The WHO’s decision revitalised a debate about the ethics of making a much-needed but insufficiently tested drug available quickly versus lowering the safety threshold for pharmaceutical companies producing drugs for desperate patients.

Why was the patent application rejected?

J&J’s patent application was for a fumarate salt of a compound to produce bedaquiline tablets. Two groups opposed the patent: 1) Network of Maharashtra people living with HIV and 2) Nandita Venkatesan and Phumeza Tisile, both TB survivors, supported by Médecins Sans Frontières.

Both groups argued that J&J’s method to produce a “solid pharmaceutical composition” of bedaquiline is “obvious, known in the art” and doesn’t require an “inventive step”. According to the Indian Patent Act 1970 Section 2(1)(ja), an ‘inventive step’ is an invention that is “not obvious to a person skilled in the art”.

The latter also contended that the current application drew significantly from a previous patent, WO 2004/011436, which discussed a similar compound on which bedaquiline is based and whose priority date (2002) well preceded the new application.

The Patent Office rejected the application on these and other grounds, including Sections 3d and 3e of the Act. These pertain to “mere discovery of a new form of a known substance which does not result in the enhancement of the known efficacy of that substance” and “a substance obtained by a mere admixture resulting only in the aggregation of the properties of the components thereof”, respectively, which are not patentable.

Why is the rejection notable?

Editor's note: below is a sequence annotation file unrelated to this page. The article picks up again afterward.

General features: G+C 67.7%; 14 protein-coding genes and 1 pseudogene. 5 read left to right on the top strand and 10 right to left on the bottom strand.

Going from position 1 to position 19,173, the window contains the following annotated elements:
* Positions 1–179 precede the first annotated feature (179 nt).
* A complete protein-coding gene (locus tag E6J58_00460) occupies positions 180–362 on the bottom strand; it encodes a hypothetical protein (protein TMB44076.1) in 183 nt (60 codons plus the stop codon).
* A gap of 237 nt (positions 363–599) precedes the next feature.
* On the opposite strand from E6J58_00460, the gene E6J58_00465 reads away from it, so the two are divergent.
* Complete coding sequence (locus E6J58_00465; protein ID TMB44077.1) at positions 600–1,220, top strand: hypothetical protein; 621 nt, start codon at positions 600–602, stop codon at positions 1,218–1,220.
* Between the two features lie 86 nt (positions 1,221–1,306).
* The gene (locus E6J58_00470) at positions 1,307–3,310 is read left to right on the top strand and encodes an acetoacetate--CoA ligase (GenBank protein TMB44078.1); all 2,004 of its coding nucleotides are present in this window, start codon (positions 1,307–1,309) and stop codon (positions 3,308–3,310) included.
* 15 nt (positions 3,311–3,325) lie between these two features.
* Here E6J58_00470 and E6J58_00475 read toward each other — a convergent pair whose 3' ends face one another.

India has the largest population of people living with drug-resistant TB. J&J’s patent on bedaquiline meant the drug cost $400 (revised to $340 in 2020) per person, plus the cost of other drugs. The rejection is expected to lower the cost of bedaquiline by up to 80%.

So far, the Indian government has directly procured the drug and distributed it through State-level TB programmes. After July 2023, manufacturers of generic drugs such as Lupin will be able to produce generic versions of bedaquiline.

The argument based on WO 2004/011436 is also relevant to ‘evergreening’— a strategy whereby a patent-owner continuously extends their rights and/or applies multiple patents for the same entity. Indian law disallows this.

The patent rejection is expected to lower the cost of bedaquiline by up to 80%

1 Answer

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  • The Indian Patent Office rejected Johnson & Johnson's application to extend its patent on the drug bedaquiline, which is used to treat multi-drug-resistant tuberculosis (MDR TB).

  • Bedaquiline is a tablet form of the drug that is used to treat TB that resists treatment by at least two frontline drugs in TB treatment, isoniazid, and rifampicin.

  • With the rejection of the patent application, drug manufacturers can produce generic versions of bedaquiline that are expected to be more affordable and contribute to India's goal of eliminating TB by 2025.

  • India accounts for around one-fourth of the world's burden of MDR TB and extensively-drug-resistant (XDR) TB, with 1,24,000 cases of MDR TB in India in 2021 and 2,650 cases of XDR TB in 2017.

  • Bedaquiline is effective in treating MDR TB and needs to be taken for six months. It has potential side effects but is less harmful than other treatment options that are injected and can have severe side effects like hearing loss.

  • J&J's patent application was rejected on the grounds that the method to produce bedaquiline tablets is "obvious, known in the art" and doesn't require an "inventive step".

  • India has guidelines for bedaquiline use as part of the Programmatic Management of MDR TB under the National TB Elimination Programme.

  • The rejection of the patent application is notable as India has the largest population of people living with drug-resistant TB, and the availability of generic versions of bedaquiline is expected to make the drug more affordable and contribute to the goal of eliminating TB by 2025.